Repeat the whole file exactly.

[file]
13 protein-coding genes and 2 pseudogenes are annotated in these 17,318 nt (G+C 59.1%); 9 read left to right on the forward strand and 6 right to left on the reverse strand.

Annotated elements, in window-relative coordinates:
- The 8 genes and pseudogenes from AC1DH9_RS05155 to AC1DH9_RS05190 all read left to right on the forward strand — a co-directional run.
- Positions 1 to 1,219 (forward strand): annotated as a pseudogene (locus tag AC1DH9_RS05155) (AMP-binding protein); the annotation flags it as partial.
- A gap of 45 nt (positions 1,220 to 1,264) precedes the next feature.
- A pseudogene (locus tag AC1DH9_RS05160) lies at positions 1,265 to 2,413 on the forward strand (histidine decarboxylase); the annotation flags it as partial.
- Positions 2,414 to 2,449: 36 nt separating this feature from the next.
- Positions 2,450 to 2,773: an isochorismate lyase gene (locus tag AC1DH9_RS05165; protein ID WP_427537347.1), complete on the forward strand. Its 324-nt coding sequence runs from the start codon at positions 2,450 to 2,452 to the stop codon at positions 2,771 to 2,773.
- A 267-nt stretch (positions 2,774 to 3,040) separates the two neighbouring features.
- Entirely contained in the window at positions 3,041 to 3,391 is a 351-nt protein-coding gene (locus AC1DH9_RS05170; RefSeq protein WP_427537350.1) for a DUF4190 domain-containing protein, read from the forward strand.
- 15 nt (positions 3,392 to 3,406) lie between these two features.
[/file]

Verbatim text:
13 protein-coding genes and 2 pseudogenes are annotated in these 17,318 nt (G+C 59.1%); 9 read left to right on the forward strand and 6 right to left on the reverse strand.

Annotated elements, in window-relative coordinates:
- The 8 genes and pseudogenes from AC1DH9_RS05155 to AC1DH9_RS05190 all read left to right on the forward strand — a co-directional run.
- Positions 1 to 1,219 (forward strand): annotated as a pseudogene (locus tag AC1DH9_RS05155) (AMP-binding protein); the annotation flags it as partial.
- A gap of 45 nt (positions 1,220 to 1,264) precedes the next feature.
- A pseudogene (locus tag AC1DH9_RS05160) lies at positions 1,265 to 2,413 on the forward strand (histidine decarboxylase); the annotation flags it as partial.
- Positions 2,414 to 2,449: 36 nt separating this feature from the next.
- Positions 2,450 to 2,773: an isochorismate lyase gene (locus tag AC1DH9_RS05165; protein ID WP_427537347.1), complete on the forward strand. Its 324-nt coding sequence runs from the start codon at positions 2,450 to 2,452 to the stop codon at positions 2,771 to 2,773.
- A 267-nt stretch (positions 2,774 to 3,040) separates the two neighbouring features.
- Entirely contained in the window at positions 3,041 to 3,391 is a 351-nt protein-coding gene (locus AC1DH9_RS05170; RefSeq protein WP_427537350.1) for a DUF4190 domain-containing protein, read from the forward strand.
- 15 nt (positions 3,392 to 3,406) lie between these two features.